What To Wear To A Job Interview: Learn The Right Suit, Shirt & Tie Combination To Win Over Employers

What To Wear To A Job Interview: Learn The Right Suit, Shirt & Tie Combination To Win Over Employers 2018-02-27T13:03:14+00:00

Of all the things that a man will have to dress for in his life, job interviews can be the most stressful.

Unless you’re lucky enough to have been born or have become independently wealthy, you need a job. As more and more people graduate from college and grad school every year, the job market becomes more and more competitive. It’s important that you do everything you can to set yourself apart from the pack in a positive way.

Having excellent grades and a well-appointed résumé is only the tip of the iceberg. We’ve all heard that people with whom we interact make snap judgments based on our appearance in anywhere from 10-30 seconds.

Your stellar résumé is nearly useless up against that hurdle!

Man In Navy Suit Job Interview

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How To Dress For A Job Interview

In this guide, we’ll discuss how to best present yourself for a job interview, from both a sartorial and grooming perspective.

Below, we’ll talk about the specific garments you’ll want to wear and how to properly groom yourself. We will also link to guides that will allow you to explore each of these concepts in depth.

You can read this guide from start to finish or simply jump ahead to the section that most interests you by clicking one of the links below:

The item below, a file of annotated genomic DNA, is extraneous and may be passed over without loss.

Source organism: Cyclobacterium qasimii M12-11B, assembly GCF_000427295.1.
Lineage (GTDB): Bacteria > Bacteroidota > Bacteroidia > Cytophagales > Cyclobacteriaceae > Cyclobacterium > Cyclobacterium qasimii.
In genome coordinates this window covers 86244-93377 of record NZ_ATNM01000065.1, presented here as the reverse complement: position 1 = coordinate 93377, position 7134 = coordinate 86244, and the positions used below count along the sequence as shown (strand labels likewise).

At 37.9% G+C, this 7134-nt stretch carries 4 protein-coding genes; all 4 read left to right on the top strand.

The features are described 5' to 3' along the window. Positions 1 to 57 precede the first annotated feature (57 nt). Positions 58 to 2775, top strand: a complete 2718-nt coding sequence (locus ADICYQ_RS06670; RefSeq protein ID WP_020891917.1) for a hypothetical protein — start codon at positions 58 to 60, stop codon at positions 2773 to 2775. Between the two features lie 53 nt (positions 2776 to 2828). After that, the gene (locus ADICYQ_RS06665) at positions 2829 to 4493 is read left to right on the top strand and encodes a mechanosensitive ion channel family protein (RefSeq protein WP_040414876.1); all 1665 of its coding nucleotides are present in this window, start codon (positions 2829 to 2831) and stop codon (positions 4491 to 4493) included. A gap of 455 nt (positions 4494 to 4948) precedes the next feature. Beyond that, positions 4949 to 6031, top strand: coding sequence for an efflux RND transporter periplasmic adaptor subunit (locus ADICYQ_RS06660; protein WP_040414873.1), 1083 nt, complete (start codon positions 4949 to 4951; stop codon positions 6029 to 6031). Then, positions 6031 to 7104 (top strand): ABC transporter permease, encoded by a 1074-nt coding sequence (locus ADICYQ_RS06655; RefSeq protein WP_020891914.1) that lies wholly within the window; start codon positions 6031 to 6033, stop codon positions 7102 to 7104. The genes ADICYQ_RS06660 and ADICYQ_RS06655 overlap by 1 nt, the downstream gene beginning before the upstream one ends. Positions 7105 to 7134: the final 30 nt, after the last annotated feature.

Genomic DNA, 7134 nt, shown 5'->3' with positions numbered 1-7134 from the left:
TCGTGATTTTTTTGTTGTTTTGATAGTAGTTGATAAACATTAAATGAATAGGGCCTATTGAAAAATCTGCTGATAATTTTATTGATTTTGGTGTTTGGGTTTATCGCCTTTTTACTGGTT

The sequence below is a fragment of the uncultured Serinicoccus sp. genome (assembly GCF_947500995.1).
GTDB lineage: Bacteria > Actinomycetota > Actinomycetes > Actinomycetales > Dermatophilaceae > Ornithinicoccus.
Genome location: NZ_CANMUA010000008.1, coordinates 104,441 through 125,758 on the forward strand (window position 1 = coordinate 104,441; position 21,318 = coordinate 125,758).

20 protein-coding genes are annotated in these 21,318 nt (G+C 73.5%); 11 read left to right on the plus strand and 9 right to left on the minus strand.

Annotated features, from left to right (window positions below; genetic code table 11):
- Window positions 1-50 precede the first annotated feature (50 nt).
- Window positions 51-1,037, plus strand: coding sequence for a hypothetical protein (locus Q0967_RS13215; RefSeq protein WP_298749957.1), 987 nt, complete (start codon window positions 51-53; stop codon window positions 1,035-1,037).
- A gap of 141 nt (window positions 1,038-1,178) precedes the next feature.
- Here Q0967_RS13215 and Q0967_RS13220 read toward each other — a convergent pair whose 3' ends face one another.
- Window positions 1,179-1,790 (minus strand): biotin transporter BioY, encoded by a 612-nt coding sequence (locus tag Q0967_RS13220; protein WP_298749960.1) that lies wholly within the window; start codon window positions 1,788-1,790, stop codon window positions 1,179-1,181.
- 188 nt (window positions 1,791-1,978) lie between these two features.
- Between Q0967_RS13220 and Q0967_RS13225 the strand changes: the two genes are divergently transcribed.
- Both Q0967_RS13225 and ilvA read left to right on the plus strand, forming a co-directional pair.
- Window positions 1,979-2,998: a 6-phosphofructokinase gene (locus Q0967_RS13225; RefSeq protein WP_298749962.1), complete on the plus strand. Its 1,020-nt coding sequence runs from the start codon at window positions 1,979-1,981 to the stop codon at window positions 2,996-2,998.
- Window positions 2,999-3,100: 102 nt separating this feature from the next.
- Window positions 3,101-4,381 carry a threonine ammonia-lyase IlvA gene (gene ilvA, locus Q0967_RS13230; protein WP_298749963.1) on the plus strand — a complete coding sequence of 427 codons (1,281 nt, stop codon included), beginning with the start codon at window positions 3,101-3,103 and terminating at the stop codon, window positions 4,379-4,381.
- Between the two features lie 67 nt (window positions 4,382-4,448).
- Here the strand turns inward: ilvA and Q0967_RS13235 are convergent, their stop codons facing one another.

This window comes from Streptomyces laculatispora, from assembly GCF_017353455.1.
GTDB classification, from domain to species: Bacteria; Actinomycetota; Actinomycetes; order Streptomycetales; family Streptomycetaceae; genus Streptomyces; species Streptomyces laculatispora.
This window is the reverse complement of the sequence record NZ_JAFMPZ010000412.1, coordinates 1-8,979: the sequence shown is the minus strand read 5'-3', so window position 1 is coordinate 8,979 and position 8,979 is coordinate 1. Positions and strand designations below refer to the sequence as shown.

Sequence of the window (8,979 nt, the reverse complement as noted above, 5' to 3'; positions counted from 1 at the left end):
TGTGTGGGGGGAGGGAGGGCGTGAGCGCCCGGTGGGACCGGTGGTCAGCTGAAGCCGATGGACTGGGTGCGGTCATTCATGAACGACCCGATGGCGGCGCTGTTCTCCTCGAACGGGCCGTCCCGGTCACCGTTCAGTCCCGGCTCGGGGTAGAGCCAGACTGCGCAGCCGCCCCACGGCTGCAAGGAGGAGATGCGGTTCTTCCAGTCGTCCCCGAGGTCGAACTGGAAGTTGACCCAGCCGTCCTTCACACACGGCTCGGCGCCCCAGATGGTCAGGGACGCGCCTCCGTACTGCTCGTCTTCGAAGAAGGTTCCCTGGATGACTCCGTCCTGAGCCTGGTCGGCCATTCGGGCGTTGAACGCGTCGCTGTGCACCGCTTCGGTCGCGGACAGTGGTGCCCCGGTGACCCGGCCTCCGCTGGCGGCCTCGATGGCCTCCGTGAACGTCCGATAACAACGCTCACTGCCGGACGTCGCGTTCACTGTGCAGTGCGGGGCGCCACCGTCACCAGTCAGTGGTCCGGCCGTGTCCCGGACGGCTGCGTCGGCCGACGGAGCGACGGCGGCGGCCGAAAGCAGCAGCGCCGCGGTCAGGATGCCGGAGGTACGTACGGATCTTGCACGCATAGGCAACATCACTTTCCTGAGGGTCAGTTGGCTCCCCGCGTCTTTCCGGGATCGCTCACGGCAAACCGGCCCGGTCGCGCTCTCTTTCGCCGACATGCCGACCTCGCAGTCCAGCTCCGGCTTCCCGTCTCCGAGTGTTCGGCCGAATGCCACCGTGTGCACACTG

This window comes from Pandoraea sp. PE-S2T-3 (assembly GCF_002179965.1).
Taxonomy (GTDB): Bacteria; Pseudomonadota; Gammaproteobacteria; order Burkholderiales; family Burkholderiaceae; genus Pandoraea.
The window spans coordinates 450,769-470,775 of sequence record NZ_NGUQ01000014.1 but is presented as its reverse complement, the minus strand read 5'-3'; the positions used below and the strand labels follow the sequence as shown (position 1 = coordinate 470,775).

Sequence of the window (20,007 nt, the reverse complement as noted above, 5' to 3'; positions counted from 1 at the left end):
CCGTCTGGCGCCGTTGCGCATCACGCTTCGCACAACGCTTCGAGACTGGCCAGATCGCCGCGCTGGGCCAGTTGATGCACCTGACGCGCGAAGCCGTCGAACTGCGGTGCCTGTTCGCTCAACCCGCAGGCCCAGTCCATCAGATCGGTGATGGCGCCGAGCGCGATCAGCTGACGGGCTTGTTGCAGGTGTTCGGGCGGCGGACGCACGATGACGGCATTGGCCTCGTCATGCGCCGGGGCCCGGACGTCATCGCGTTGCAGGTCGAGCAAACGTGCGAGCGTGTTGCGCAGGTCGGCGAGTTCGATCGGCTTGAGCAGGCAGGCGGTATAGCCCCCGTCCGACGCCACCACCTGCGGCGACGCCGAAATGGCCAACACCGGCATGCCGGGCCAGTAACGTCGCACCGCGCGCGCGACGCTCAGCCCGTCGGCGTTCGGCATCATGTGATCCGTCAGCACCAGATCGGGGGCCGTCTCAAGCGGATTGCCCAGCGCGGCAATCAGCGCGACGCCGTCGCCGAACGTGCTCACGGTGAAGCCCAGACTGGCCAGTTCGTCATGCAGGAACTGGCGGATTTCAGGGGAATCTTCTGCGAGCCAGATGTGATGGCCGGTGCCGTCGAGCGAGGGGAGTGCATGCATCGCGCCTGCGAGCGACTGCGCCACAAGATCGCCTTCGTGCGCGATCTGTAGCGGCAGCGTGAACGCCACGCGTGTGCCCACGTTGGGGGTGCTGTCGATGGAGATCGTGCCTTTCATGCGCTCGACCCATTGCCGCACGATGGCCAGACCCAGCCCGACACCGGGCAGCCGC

Get hired in 20 minutes! Whilst your résumé plays an important role, never underestimate the power of your appearance!
Job Interview Guide Reviewed by Charles-Philippe Bowles on .
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What Clothes To Wear On An Interview

Not every interview will require a suit, but it’s generally best to err on the dressier side when you’re making a professional first impression. As such, this section will deal with proper suit-related attire.

Note that these garments can all be found in a capsule wardrobe.

Wear A Suit

job interview Suit Details

Your suit should be either navy blue or charcoal grey. There’s a common misconception that black suits are good for professional situations, but this is just that – a misconception. Charcoal or navy give off the air of reliability, credibility and trustworthiness. This is what you want a potential employer to feel when he or she looks at you for the first time.

The suit should have notched lapels and straight flap pockets.

Prepare A Crisp Shirt


Keep your shirt either white or light blue, and preferably solid. Subtle stripes might work, but only if the industry for which you’re interviewing is less sartorially conservative. If we’re talking about law, accounting, or government, stick to solid white or blue.

Wear Respectable Shoes


Black or dark brown brown leather cap toe oxfords are going to be your best bet, as they’re the dressiest options you have at your disposal. Make sure they’re shined and otherwise in presentable condition. One of the best ways to tell if someone shows attention to detail is to look at his shoes. If they’re scuffed and in poor shape, that doesn’t speak well for you.

Choose Your Accessories Wisely


You should wear a tie, pocket square, belt, and socks. If you wear jewelry, keep it to a simple watch and a wedding band, if applicable.

  • Your tie should be red, blue, or yellow. You have the most leeway with blue in terms of shade, but keep red and yellow ties relatively muted in tone.